Rate Limits & Optimizing Queries

Hello -

I am currently trying to write a script that will iterate through purchase order line items for each purchase order returned. I got about this by querying each purchase order and then iterating through line items depending on the “has_Next_Page:” argument, with a limit of “first: 10”. My goal is to pull in all line item information for all historical purchase orders.

The issue I am running into is that when I run my script to iterate through purchase orders and then line items, I am getting a 400 Error at different points of the iteration. Sometimes it fails on Purchase Order 123 (let’s say) and Page 12, and other times it’s Purchase Order 123 and Page 15. I am doing no changes to the script other than updating the filters for “id” and “after” in my query. Also, when I pull out the iteration step and run it in Altair I have no issues and results return.

Is there a rate limit imposed that is based on the number of calls made during a period of time? Let’s say only x per minute?

Please let me know as you have a chance as I am really banging my head over why :sweat_smile:.

Current Query Used:

query {
purchase_order(id: “[purchase order id]”,
analyze: true) {
data {
line_items(first: 10, after: “[iterated end cursor]”) {
pageInfo {
edges {
node {

Hello -

Responding to this thread again in hopes of getting a response. I am not sure if/why I am getting limited if I have not gone over my credit usage.


Hey @rubix3 ! could you please shows the exact error and if possible share the request_id? You should always add that field as part of the response (at the same level of the complexity field). With that we can inspect the original payload and track for issues.

Hi rubix3,

Yup, there’s a limit of 5000 credits per hour. The complexity item in your query shows the number of credits that the query is using. So if the base complexity for retrieving a single record is 1, each record retrieved will cost 1 credit, plus one additional credit per query call. That means that if you request the first 10 records, the total cost for that query run is 11. If you know that they exist, requesting up to 100 records is more cost effective. The caveat is that if you request 100 records but there are only 5, it will still cost you 101 credits instead of 6. It goes by what’s requested, not what’s returned, unfortunately.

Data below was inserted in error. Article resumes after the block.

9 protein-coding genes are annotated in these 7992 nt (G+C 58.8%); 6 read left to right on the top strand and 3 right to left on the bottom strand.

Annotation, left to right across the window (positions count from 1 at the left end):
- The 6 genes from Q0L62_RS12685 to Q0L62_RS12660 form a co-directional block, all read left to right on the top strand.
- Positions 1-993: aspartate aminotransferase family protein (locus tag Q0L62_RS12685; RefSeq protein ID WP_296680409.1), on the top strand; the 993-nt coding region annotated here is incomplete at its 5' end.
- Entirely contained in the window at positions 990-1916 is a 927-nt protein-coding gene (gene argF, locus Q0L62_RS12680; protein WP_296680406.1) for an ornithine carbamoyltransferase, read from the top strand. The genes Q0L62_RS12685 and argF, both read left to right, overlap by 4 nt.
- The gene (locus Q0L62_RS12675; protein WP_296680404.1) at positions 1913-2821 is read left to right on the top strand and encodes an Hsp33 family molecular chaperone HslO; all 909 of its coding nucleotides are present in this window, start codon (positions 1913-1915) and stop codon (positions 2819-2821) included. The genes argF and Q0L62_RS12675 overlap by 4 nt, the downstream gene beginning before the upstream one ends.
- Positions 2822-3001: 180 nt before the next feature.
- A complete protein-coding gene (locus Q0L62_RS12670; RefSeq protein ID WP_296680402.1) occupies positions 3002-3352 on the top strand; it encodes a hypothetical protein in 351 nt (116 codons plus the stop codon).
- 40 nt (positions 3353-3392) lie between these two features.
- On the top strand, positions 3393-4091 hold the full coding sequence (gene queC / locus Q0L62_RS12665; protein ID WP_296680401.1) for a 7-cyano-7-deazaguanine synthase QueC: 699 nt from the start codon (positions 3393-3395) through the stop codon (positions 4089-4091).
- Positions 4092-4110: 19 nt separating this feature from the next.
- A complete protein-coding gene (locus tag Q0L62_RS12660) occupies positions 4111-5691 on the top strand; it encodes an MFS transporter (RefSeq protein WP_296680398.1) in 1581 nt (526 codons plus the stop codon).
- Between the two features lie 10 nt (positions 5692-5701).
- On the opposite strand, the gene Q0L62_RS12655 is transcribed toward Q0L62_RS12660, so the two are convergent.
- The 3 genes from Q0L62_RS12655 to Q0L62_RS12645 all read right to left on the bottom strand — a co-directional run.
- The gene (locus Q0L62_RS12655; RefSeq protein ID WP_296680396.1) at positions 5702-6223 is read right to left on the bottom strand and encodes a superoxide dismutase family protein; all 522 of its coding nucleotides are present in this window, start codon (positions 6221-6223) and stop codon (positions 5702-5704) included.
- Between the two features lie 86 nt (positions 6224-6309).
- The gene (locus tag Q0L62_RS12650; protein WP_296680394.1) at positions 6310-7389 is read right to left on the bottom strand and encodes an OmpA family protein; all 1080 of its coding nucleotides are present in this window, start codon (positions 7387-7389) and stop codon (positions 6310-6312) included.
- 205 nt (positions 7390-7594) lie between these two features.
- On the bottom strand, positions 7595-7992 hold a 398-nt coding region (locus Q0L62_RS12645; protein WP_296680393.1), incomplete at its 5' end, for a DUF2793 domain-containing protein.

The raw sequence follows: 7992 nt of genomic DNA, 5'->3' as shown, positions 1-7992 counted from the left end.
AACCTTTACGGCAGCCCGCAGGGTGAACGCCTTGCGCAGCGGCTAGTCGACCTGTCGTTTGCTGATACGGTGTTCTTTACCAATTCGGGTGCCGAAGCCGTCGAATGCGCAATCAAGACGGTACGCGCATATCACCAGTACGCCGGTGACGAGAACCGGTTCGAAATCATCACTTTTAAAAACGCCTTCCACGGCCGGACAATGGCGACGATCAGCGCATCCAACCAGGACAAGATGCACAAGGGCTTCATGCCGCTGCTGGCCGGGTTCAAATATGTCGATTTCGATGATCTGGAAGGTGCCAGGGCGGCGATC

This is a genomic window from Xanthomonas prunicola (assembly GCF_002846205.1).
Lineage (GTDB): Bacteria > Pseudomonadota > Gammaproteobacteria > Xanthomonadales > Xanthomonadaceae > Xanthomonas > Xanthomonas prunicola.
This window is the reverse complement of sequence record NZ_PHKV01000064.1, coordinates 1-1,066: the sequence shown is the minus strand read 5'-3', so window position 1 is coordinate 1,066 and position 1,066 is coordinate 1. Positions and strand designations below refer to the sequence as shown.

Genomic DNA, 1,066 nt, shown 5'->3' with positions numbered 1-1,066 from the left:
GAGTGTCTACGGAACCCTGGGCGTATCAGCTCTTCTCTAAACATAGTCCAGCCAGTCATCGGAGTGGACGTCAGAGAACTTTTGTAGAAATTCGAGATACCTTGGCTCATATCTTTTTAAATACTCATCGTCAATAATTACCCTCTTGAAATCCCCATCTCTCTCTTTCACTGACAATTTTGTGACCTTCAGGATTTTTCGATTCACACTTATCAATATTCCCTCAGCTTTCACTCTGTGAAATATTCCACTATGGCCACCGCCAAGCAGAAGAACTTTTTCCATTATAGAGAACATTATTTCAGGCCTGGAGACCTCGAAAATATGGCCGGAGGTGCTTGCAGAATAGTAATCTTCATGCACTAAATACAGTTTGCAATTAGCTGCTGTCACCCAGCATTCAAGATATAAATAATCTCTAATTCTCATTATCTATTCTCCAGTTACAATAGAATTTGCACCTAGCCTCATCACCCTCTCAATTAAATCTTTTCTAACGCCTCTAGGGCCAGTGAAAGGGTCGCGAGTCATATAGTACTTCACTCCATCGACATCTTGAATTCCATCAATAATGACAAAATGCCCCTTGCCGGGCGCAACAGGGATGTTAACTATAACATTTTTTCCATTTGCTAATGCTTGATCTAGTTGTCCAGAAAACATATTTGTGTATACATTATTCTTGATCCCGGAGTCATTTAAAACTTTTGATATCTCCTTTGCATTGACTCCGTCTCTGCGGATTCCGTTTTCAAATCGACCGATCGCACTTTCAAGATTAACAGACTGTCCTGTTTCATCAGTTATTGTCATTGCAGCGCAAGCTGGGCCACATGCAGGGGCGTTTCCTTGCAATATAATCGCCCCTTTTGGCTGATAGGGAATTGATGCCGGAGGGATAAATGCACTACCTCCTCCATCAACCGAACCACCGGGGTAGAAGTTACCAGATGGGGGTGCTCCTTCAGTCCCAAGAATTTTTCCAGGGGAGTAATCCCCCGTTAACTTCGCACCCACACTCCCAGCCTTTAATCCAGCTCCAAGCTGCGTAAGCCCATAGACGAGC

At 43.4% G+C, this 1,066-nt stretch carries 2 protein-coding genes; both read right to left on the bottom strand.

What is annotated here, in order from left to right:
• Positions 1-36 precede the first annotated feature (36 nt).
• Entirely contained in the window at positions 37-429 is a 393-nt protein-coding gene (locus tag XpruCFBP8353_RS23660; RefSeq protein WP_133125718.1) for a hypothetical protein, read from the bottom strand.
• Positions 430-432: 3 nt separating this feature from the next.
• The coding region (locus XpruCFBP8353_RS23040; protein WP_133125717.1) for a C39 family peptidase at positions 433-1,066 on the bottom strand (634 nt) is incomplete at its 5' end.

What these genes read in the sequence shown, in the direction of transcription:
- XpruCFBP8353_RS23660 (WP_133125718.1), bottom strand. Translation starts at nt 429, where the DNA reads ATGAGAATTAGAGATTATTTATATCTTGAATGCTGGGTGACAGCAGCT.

Also, as the name suggests, as you make a query more complex, the more it will cost to pull a single “record”, so pulling 100 records with a complexity of 4 will cost 401 credits.

I hope that helps!



Hello @seba !

I will recreate the error tomorrow morning and send your way.



Hello @jeremyw !

Yes, I have seen this limit of 5000 credits per hour. My issue arises when I try to run the same query multiple times in a short period of time. Each time there is an error that occurs, I still have over 3000 credits remaining in the hour.

I am essentially looping through a set of results with a limit of the first 10 results each time to avoid the over allocation of credits in an instance when there is much less than the standard 100 records available.

I will recreate the error and obtain the request_id above.



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@rubix3 I’ve seen a similar issue recently where I have plenty of credits remaining for what I’m trying to do, but then all of a sudden I get back either an error or something in the middle of it. I’ve been trying to catch one of those errors myself, but now that I’m watching for it, I haven’t seen any.

@jeremyw thanks for your patience.

It seems as though I am on the same boat. I have not been able to recreate the error since it occured last week. I will keep a watch over it and see if the error pops up again as I work through the problem.


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